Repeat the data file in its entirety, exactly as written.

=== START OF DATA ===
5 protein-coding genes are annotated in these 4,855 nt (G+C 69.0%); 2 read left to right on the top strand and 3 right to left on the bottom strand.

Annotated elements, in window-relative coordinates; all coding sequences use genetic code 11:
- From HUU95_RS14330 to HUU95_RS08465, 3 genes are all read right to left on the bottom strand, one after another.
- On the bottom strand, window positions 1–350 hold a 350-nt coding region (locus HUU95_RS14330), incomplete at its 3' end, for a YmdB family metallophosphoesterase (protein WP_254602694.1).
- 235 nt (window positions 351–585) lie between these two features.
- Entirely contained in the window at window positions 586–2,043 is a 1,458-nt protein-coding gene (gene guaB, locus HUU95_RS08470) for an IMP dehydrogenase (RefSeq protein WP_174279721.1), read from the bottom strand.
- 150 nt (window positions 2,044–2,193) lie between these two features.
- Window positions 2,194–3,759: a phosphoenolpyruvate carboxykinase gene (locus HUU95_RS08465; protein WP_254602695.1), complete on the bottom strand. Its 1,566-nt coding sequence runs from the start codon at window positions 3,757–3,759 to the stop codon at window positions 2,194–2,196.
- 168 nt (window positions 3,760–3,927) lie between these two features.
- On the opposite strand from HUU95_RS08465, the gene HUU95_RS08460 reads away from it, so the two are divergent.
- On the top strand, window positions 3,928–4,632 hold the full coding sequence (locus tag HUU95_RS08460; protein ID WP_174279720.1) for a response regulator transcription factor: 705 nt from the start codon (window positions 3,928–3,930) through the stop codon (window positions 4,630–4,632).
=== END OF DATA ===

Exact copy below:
5 protein-coding genes are annotated in these 4,855 nt (G+C 69.0%); 2 read left to right on the top strand and 3 right to left on the bottom strand.

Annotated elements, in window-relative coordinates; all coding sequences use genetic code 11:
- From HUU95_RS14330 to HUU95_RS08465, 3 genes are all read right to left on the bottom strand, one after another.
- On the bottom strand, window positions 1–350 hold a 350-nt coding region (locus HUU95_RS14330), incomplete at its 3' end, for a YmdB family metallophosphoesterase (protein WP_254602694.1).
- 235 nt (window positions 351–585) lie between these two features.
- Entirely contained in the window at window positions 586–2,043 is a 1,458-nt protein-coding gene (gene guaB, locus HUU95_RS08470) for an IMP dehydrogenase (RefSeq protein WP_174279721.1), read from the bottom strand.
- 150 nt (window positions 2,044–2,193) lie between these two features.
- Window positions 2,194–3,759: a phosphoenolpyruvate carboxykinase gene (locus HUU95_RS08465; protein WP_254602695.1), complete on the bottom strand. Its 1,566-nt coding sequence runs from the start codon at window positions 3,757–3,759 to the stop codon at window positions 2,194–2,196.
- 168 nt (window positions 3,760–3,927) lie between these two features.
- On the opposite strand from HUU95_RS08465, the gene HUU95_RS08460 reads away from it, so the two are divergent.
- On the top strand, window positions 3,928–4,632 hold the full coding sequence (locus tag HUU95_RS08460; protein ID WP_174279720.1) for a response regulator transcription factor: 705 nt from the start codon (window positions 3,928–3,930) through the stop codon (window positions 4,630–4,632).